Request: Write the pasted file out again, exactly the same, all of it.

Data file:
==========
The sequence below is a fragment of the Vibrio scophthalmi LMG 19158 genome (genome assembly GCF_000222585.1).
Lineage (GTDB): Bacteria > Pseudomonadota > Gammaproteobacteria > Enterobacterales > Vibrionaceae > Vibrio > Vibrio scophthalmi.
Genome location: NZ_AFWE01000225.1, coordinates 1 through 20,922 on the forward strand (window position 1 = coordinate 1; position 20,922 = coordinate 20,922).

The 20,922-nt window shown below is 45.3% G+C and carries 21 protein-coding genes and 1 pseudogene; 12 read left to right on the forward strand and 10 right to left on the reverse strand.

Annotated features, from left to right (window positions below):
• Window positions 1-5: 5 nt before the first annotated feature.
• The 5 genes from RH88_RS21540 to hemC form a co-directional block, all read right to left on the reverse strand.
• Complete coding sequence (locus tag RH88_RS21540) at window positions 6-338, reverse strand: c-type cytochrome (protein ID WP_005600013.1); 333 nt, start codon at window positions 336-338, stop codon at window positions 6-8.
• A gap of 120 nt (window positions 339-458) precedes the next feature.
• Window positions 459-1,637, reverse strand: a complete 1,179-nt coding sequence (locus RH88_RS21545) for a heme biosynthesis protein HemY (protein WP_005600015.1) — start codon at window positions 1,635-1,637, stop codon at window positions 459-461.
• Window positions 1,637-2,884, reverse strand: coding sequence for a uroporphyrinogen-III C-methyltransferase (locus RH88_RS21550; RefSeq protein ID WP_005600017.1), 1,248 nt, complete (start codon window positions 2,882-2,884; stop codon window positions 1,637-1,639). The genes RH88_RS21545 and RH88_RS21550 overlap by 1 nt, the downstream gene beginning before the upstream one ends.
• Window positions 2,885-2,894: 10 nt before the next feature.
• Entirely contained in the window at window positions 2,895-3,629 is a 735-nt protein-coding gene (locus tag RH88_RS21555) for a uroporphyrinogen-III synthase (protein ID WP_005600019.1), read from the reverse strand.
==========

The sequence below is a fragment of the Vibrio scophthalmi LMG 19158 genome (genome assembly GCF_000222585.1).
Lineage (GTDB): Bacteria > Pseudomonadota > Gammaproteobacteria > Enterobacterales > Vibrionaceae > Vibrio > Vibrio scophthalmi.
Genome location: NZ_AFWE01000225.1, coordinates 1 through 20,922 on the forward strand (window position 1 = coordinate 1; position 20,922 = coordinate 20,922).

The 20,922-nt window shown below is 45.3% G+C and carries 21 protein-coding genes and 1 pseudogene; 12 read left to right on the forward strand and 10 right to left on the reverse strand.

Annotated features, from left to right (window positions below):
• Window positions 1-5: 5 nt before the first annotated feature.
• The 5 genes from RH88_RS21540 to hemC form a co-directional block, all read right to left on the reverse strand.
• Complete coding sequence (locus tag RH88_RS21540) at window positions 6-338, reverse strand: c-type cytochrome (protein ID WP_005600013.1); 333 nt, start codon at window positions 336-338, stop codon at window positions 6-8.
• A gap of 120 nt (window positions 339-458) precedes the next feature.
• Window positions 459-1,637, reverse strand: a complete 1,179-nt coding sequence (locus RH88_RS21545) for a heme biosynthesis protein HemY (protein WP_005600015.1) — start codon at window positions 1,635-1,637, stop codon at window positions 459-461.
• Window positions 1,637-2,884, reverse strand: coding sequence for a uroporphyrinogen-III C-methyltransferase (locus RH88_RS21550; RefSeq protein ID WP_005600017.1), 1,248 nt, complete (start codon window positions 2,882-2,884; stop codon window positions 1,637-1,639). The genes RH88_RS21545 and RH88_RS21550 overlap by 1 nt, the downstream gene beginning before the upstream one ends.
• Window positions 2,885-2,894: 10 nt before the next feature.
• Entirely contained in the window at window positions 2,895-3,629 is a 735-nt protein-coding gene (locus tag RH88_RS21555) for a uroporphyrinogen-III synthase (protein ID WP_005600019.1), read from the reverse strand.